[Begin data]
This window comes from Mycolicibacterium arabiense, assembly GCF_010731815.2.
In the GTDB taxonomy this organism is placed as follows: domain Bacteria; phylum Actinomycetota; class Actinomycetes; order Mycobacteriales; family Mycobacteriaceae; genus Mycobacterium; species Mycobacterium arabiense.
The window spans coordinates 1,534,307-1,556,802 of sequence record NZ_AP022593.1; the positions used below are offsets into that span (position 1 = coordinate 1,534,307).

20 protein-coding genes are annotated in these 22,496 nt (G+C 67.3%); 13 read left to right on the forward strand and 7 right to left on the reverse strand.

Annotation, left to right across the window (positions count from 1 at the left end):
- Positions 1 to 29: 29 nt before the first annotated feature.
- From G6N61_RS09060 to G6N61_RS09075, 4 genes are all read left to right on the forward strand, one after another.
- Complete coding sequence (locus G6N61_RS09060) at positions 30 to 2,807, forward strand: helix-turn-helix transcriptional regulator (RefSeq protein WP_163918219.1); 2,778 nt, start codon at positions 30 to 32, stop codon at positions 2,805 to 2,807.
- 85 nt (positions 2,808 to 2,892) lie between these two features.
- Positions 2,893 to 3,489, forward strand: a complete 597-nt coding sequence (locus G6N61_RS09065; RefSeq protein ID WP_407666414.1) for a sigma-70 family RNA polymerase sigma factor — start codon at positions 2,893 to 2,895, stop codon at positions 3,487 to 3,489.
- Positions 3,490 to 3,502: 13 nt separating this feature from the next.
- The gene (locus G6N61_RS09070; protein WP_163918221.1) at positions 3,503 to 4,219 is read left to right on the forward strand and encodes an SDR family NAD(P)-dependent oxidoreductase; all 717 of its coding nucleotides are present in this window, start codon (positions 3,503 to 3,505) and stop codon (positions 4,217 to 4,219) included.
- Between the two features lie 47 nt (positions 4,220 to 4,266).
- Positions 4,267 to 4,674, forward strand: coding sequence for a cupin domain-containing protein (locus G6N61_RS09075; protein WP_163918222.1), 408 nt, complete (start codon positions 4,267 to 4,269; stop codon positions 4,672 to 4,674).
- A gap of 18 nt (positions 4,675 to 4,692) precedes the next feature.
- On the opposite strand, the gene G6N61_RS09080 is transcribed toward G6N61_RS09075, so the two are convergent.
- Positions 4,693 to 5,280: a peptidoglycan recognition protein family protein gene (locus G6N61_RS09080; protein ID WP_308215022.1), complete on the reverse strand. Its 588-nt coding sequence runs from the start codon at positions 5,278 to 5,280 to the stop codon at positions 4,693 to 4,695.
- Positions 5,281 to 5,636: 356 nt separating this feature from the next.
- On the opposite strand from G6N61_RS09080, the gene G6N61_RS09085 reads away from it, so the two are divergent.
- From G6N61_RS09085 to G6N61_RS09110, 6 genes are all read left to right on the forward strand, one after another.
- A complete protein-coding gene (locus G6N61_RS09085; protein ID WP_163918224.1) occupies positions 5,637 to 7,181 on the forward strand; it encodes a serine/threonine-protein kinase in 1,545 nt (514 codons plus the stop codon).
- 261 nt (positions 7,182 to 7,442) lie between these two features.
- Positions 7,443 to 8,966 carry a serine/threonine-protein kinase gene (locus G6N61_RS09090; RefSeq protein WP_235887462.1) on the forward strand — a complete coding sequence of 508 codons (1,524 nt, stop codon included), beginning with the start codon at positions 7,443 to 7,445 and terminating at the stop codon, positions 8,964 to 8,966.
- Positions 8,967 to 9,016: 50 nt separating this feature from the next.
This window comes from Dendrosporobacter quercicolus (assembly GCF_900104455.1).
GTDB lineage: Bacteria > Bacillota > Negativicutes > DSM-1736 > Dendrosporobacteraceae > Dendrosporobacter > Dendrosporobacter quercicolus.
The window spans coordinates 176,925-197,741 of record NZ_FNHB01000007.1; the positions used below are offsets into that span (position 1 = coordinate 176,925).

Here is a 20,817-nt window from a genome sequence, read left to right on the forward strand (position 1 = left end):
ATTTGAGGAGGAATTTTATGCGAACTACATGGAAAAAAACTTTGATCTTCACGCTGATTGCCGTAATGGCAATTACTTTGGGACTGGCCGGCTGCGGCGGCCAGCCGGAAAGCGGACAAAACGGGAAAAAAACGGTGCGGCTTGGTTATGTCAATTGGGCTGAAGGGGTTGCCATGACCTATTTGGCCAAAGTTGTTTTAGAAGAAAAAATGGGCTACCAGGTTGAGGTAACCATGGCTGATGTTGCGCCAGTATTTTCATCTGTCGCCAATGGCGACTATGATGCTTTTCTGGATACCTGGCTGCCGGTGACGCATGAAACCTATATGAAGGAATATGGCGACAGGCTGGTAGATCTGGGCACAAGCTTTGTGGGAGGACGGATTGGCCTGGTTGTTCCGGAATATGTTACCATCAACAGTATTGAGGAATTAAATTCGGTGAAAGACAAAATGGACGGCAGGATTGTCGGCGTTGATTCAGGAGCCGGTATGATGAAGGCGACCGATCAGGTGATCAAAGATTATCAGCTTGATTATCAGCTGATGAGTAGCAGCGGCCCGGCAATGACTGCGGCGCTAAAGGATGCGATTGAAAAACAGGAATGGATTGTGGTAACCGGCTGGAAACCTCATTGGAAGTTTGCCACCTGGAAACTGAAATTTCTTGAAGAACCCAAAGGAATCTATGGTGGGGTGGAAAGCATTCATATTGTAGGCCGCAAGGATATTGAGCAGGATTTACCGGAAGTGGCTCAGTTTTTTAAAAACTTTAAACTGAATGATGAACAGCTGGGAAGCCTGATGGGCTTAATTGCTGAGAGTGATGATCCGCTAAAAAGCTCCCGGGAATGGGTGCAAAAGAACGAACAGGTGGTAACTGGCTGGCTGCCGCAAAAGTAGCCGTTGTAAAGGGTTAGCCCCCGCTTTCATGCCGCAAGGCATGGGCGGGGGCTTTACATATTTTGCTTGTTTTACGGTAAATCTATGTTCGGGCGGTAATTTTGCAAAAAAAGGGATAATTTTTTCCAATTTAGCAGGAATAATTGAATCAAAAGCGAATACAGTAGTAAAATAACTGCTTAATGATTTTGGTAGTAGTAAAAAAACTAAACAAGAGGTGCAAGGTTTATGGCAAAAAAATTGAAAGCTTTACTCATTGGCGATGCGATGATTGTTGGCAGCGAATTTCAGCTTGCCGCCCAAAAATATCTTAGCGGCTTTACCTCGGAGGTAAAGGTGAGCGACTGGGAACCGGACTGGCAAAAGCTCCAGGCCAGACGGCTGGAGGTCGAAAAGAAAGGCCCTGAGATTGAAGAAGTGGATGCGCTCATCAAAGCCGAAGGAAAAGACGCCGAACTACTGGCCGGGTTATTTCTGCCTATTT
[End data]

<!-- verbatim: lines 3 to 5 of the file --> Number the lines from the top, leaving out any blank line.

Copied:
The window spans coordinates 1,534,307-1,556,802 of sequence record NZ_AP022593.1; the positions used below are offsets into that span (position 1 = coordinate 1,534,307).

20 protein-coding genes are annotated in these 22,496 nt (G+C 67.3%); 13 read left to right on the forward strand and 7 right to left on the reverse strand.

Annotation, left to right across the window (positions count from 1 at the left end):